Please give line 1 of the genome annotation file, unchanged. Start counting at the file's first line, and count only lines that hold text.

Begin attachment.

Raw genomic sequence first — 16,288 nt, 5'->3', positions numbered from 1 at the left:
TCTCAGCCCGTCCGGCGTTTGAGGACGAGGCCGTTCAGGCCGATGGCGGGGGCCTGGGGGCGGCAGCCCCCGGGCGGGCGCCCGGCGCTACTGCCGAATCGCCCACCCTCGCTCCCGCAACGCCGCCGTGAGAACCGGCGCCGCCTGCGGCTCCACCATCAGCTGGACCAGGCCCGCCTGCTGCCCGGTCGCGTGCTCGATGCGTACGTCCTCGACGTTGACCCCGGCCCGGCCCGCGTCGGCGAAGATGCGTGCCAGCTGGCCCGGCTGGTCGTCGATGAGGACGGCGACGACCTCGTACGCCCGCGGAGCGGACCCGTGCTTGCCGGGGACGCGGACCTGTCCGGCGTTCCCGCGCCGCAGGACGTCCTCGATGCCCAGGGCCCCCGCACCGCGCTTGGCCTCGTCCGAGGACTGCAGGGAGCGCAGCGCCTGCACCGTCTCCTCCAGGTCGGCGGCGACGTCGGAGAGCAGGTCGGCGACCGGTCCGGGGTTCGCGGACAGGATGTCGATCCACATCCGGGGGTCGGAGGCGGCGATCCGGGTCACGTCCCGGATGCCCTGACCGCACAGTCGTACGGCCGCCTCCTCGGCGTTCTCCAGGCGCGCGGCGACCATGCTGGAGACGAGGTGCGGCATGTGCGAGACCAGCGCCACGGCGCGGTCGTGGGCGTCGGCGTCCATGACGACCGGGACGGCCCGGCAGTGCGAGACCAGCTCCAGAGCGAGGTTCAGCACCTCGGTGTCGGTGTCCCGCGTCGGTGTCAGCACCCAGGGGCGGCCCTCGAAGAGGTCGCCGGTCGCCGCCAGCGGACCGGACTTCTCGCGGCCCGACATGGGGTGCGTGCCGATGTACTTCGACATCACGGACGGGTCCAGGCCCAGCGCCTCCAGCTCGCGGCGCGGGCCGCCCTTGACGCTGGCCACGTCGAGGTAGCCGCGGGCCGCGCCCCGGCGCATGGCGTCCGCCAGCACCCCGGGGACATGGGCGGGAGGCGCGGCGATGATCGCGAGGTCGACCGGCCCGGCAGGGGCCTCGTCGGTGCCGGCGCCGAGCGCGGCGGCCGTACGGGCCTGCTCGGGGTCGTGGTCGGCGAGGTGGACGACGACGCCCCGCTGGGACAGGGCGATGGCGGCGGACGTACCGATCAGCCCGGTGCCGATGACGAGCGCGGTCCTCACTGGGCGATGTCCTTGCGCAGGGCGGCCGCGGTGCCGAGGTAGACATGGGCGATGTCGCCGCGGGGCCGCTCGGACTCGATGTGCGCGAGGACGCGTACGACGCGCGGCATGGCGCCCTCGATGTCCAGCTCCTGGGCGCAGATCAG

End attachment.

Raw genomic sequence first — 16,288 nt, 5'->3', positions numbered from 1 at the left: